4. 4. Page 4 Volume 6, Issue 2 System Usability Scale (SUS) Survey Results After completing the usability tests on both the website and the tablet application, participants were asked to complete a standard, ten-question System Usability Scale survey. This common question- naire is used to determine an individual’s perception an interface’s ease-of-use and learnability. An average SUS score is 68. Based on our findings, participants expressed a strong overall preference for tablet apps – 86.5 average SUS score – over their traditional website counterparts – 61.1 average SUS score. The data reinforces the idea that users prefer interfaces that are simple, straightforward and predictable. With most financial firms offering content-rich websites, it becomes even more important that the website is designed in a straightforward and user-friendly way. While complex tools and offerings can be a great resource for clients, they become useless if they are not simple enough for every client to find and utilize. (User Experience, continued from page 2) S tock plans are a valuable and popular source of employee com- pensation and come in many varieties, including stock option plans, ESPPs, restricted stock awards, and stock appreciation rights, to name a few. Understanding the ins and outs of different plans and their respective tax treatments, however, can prove diffi- cult for plan participants. For this rea- son, it is important for firms administer- ing stock plan services online to provide in-depth educational content on their websites and tools to help participants manage these assets. Earlier this year, Corporate Insight took its first look at the stock plan participant online experience, reviewing seven lead- ing stock plan providers and comparing their site features, functionality and de- sign. We reviewed all aspects of the online client experience, from access and navigation to account information and transactions. In this article, we share some of our findings related to the tools and resources that help employees learn more about their stock plans, their value and online capabilities. Educational Content Varies Across the Board All seven firms we reviewed recognize the necessity of educational content, yet the types and depth of resources vary. Each of the sites offers basic descriptions of the different stock plan types, as well as offering frequently asked questions and glossaries. For some sites, educational content stops there, unfortunately. Beyond the basics, leading firms offer extensive libraries of educa- tional content. These educational centers offer articles related to tax issues – e.g., withholding, reporting and filing requirements – as well as how life and job events may impact an employee’s stock plans (e.g., disability, termination, stock splits). Some sites also address more advanced issues related to inter- national tax codes. While much of this content is provided in-house, some firms rely on third-party educational sites such as mystockop- Such third-party content tends to be comprehensive and objec- tive, but often directs users away from their account information with no clear path for returning, creating navigational difficulties. When it comes to the nuts and bolts of their websites, three out of the seven firms we studied present tutorials that guide users through the process of exe- cuting certain transactions, such as exercising an option or selling shares. The more advanced tutorials use video animation, while others con- sist of screenshots with detailed text instructions. Valuable Interactive Tools are Few and Far Between Less common on these sites are interactive tools that help users make sense of their account information and assist them as they execute transactions. Fidelity and Morgan Stanley offer the most (Continued on page 5) EMPOWERING STOCK PLAN SERVICES CLIENTS WITH EDUCATION Corporate Insight’s User Testing Services Should you feel that user testing is right for your company, Corporate Insight is here to help. We can:  Collaborate with you to design a study that tests the key features of your website or mobile app, and/or the platforms offered by your key competitors  Recruit participants that represent your target audience  Provide you with a detailed analysis of test sessions  Assist you with your existing usability efforts by moderating tests you have designed or hosting tests at our facility, conveniently located above Grand Central Station in Midtown Manhattan For more information, please contact Alan Maginn, Director, User Research, at or 212-832-2002 x116. E*TRADE provides videos explaining plan types and transaction capabilities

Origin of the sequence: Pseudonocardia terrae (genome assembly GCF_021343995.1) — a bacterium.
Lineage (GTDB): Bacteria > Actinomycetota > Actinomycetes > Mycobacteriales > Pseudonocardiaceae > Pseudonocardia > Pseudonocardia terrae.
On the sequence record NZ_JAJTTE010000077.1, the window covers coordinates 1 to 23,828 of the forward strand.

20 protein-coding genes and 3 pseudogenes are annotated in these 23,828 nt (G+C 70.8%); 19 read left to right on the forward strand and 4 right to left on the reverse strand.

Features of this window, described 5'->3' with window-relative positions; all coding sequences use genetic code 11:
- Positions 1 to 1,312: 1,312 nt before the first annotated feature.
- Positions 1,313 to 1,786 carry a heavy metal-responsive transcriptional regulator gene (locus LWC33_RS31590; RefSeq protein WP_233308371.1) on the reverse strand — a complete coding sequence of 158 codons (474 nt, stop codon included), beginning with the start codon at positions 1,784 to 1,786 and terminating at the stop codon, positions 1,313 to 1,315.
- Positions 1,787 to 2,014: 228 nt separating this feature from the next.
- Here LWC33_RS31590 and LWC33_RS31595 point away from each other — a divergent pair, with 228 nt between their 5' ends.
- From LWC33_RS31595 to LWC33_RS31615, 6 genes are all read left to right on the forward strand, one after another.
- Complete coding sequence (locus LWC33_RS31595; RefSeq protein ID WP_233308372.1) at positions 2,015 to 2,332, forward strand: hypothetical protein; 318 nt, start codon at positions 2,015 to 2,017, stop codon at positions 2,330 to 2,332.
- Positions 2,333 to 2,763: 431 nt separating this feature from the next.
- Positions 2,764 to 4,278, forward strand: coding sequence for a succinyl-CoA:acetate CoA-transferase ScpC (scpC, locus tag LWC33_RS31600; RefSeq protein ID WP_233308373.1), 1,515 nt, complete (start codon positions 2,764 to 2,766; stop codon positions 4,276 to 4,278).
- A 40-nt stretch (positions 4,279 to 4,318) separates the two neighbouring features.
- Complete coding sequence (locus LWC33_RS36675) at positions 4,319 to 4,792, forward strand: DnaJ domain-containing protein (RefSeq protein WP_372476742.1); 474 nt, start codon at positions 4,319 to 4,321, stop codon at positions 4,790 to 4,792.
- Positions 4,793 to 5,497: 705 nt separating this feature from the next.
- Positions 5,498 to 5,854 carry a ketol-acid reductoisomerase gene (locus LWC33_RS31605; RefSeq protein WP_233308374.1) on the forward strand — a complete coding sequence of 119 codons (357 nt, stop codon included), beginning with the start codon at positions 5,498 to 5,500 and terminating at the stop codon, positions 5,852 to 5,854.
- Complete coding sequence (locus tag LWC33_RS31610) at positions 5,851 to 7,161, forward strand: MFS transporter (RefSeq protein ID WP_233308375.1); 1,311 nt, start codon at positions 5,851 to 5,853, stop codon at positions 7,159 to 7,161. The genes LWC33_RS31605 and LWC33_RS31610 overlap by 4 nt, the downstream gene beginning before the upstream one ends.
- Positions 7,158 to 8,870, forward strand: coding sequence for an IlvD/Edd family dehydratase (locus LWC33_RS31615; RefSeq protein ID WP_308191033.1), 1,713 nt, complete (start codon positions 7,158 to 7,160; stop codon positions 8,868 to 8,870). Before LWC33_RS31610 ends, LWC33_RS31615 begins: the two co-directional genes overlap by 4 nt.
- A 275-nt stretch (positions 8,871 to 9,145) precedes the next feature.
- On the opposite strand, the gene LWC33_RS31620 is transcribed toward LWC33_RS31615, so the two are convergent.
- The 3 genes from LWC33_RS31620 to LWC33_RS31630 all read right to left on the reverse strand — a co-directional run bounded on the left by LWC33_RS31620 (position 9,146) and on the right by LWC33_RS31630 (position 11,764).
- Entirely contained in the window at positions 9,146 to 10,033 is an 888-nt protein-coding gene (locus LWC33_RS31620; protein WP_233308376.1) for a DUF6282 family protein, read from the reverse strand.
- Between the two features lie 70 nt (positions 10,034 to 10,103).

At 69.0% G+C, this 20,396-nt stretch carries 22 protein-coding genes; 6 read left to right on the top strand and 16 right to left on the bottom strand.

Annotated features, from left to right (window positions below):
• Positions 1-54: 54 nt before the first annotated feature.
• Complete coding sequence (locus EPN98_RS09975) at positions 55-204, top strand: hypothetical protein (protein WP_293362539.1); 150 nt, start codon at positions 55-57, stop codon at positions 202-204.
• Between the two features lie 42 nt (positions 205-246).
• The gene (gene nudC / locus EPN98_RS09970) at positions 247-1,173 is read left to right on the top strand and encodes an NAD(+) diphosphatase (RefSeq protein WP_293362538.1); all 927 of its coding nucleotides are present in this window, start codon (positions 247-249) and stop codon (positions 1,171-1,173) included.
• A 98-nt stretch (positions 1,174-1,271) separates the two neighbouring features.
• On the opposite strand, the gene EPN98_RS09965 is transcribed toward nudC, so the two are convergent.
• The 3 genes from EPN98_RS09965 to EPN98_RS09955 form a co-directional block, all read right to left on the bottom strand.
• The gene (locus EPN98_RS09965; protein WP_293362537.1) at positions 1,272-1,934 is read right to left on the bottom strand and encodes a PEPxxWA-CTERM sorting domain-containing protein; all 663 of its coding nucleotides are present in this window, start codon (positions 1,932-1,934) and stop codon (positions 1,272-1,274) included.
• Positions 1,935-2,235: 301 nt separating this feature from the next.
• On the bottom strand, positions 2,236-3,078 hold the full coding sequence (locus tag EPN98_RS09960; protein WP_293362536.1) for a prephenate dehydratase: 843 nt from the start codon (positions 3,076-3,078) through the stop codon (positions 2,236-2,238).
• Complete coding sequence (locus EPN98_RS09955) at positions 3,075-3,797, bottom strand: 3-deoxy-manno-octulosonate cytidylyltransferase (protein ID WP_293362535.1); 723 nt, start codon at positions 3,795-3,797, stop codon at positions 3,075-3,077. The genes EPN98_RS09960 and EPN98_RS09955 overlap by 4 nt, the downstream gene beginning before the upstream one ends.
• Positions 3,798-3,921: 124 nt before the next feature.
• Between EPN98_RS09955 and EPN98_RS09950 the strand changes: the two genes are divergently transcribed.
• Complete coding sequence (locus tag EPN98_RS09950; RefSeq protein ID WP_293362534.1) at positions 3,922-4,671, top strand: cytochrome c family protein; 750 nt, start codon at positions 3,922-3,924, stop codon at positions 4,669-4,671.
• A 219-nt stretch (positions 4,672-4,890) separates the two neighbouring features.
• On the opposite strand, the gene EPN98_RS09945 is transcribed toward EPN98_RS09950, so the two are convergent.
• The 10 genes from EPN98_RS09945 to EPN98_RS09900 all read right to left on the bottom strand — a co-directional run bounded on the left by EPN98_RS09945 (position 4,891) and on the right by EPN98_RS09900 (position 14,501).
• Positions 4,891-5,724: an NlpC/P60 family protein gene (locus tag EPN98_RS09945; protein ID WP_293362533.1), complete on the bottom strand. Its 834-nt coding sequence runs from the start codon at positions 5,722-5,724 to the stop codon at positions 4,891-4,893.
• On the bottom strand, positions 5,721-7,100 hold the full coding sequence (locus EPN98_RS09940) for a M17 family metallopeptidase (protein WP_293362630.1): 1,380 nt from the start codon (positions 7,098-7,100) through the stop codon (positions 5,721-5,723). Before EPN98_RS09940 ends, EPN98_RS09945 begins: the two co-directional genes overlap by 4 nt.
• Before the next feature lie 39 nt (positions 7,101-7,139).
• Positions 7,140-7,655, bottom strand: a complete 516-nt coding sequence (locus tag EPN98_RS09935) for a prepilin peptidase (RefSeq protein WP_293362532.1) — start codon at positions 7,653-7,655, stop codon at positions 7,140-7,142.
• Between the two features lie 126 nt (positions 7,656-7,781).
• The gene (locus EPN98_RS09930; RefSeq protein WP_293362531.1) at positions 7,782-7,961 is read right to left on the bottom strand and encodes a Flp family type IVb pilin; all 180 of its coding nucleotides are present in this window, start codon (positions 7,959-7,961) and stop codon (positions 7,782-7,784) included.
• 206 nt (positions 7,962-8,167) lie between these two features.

5. 5. Consulting Insights Page 5 helpful features in this regard, allowing users to model transactions so that employees can get a sense of their potential proceeds after a sale is executed. After completing this exercise, users can opt to sub- mit a real transaction based on the model. Morgan Stanley takes this helpful tool a step further by including a “wizard” to assist users with the model order inputs. For instance, the wizard will ask for the user’s goal in selling shares (e.g., to mini- mize or maximize gain, or to sell newest or oldest acquisitions first) and will then select the appropriate stock to be sold in the transaction. Other firms offer interactive tools to help users better understand their account value and transaction history. E*TRADE stands out for offering a value modeler on the private homepage that estimates the hypothetical current market value of clients’ stock plan holdings based on the price and vest date they select. Instead of entering numbers manually, participants can use interactive sliders to set their desired values. Morgan Stanley also presents an interactive Stock Plan Transaction Timeline on their private site homepage. This tool offers users a quick look at their account activity over time. Users can filter the chart by transaction type, plan and date. The Importance of Education Employees who have earned com- pany stock are often dealing with unfamiliar asset types and web- sites. As such, firms administering stock plans online should aim to provide thorough resources and tools to educate participants. Our research revealed a striking gap between the leaders and laggards among the firms reviewed. A select few websites went beyond stock plan fundamentals to provide ex- tensive educational libraries and interactive tools. These offerings create a more dynamic, client-friendly experience, in an area of per- sonal finance where such support is especially critical. (Stock Plan Education, continued from page 4) For more information on Corporate Insight’s Stock Plan Services Websites: The State of the Industry in 2013 report and findings, please contact James McGovern at or 212-832-2002 x105. Low-cost online managed accounts: 12 firms Several newcomers are taking the online managed account concept and offering their own products for a low rate on par with a target date fund or even for a flat subscription fee (e.g., $X a quarter). These services are stripped down to the lowest cost possible – all clients buy into the same portfolio (or handful of portfolios) of ETFs. The difference between clients is their allocation, which is deter- mined by an investor questionnaire. While we do have some reserva- tions about the quality of the questionnaires at some firms, these services are more customized to the clients’ needs than the one-size- fits-all model of a target date fund. VC funding & client numbers: Many of these firms have only recently launched and/or are based in the United Kingdom. In the United States, Betterment and Wealthfront have seen the strongest account growth in their relatively short lifetimes and have raised significant amounts of venture capital. It’s also worth keeping in mind that online managed accounts at the major self-directed brokerages have seen impressive growth over the last few years. In recent years, managed accounts have been one of the few bright spots among discount brokerages who have been hurt by lower commission revenue post-crisis. Real estate crowdfunding/microfinance: 16 firms The crowdfunding wave has hit one of the largest asset classes out there – real estate. These online platforms let clients invest in real estate opportunities or home equity. These services are currently only open to accredited investors per SEC requirements. As part of the JOBS act these rules may be changed in the near future, however, to allow a broader group of investors to invest a certain percentage of their income via a crowdfunding platform. The concern with crowdfunding real estate is that location is such an important aspect of a successful real estate investment, but is hard to gauge sitting in front of a computer far from the property in ques- tion. Just as buying a REIT represents an investment in the wisdom of its managers, using one of these online services requires faith in that firm’s vetting process. Unfortunately, most firms do not discuss their standards and expertise in sufficient detail. VC funding & client numbers: Of all the groups we track, this is the newest – many of these firms are still in beta or have only recently launched. This space could change radically once the SEC opens the doors to non-accredited investors, though. Conclusion These are only the most intriguing approaches among the 130+ new firms we track. Other areas include online financial planning, tuition financing alternatives, search tools to find a financial advisor and more. Broadly speaking, however, these firms share three common strengths relative to traditional retail brokerage firms: greater trans- parency on price and performance, more modern websites and mo- bile apps, and lower fees and transaction costs. Inevitably, many will fail, but as a whole these services compound the challenge facing investment firms as they try to sell Generation X and Y on a tradition- al relationship. (Investment Startups, continued from page 3) For more information on online investment alternatives, please contact Grant Easterbrook at or 212-832-2002 x131. E*TRADE’s Value Modeler
  6. 6. Here is your latest issue of Consulting Insights... 420 Lexington Ave. Suite 560 New York, NY 10170 Corporate Insight, Inc. Phone: (212) 832-2002 Fax: (212) 832-3327 E-mail: Competitive intelligence for financial services. Corporate Insight’s 2013 Brokerage Website Audit is now available! Since 2004, the Brokerage Website Audit has helped firms identify weaknesses and improve the online user experience they offer prospects and clients. The Audit grades your firm's brokerage website and competitor sites across hundreds of key online attributes. After analyzing the results, our experienced analysts offer actionable recommen- dations to help you improve your website. Your custom Brokerage Website Audit includes:  Competitor Benchmarking & Demographic Insights - The Audit identifies strengths and weaknesses in contrast to competitors and as- sesses your site's effectiveness in serving different demographic groups (e.g., mass affluent, active traders, etc.).  Scores Reflecting Investor Preferences - Audit scores are determined by more than website evaluations. Results from our in-depth In- vestor Survey are used to create weighted scores to better reflect the importance of specific online features to actual investors.  Flexible Framework - We provide your scores and the scores of all competitors at the category, sub-category and attribute level, allowing you to perform in-depth competitive analysis.  Tailored Recommendations for Improvement - The Audit report will provide you with hundreds of specific, detailed recommendations to improve your brokerage website. Competitor screenshots are also included to illustrate industry best practices.  Free Investor Survey Report - Audit purchasers will also receive the Investor Survey Report. The report uses survey data to explore the behaviors of key demographic groups including self-directed investors, advised investors, social media and mobile users, active traders and more. For more information on the 2013 Brokerage Website Audit, contact Bob Burlin at or 212-832-2002 x115.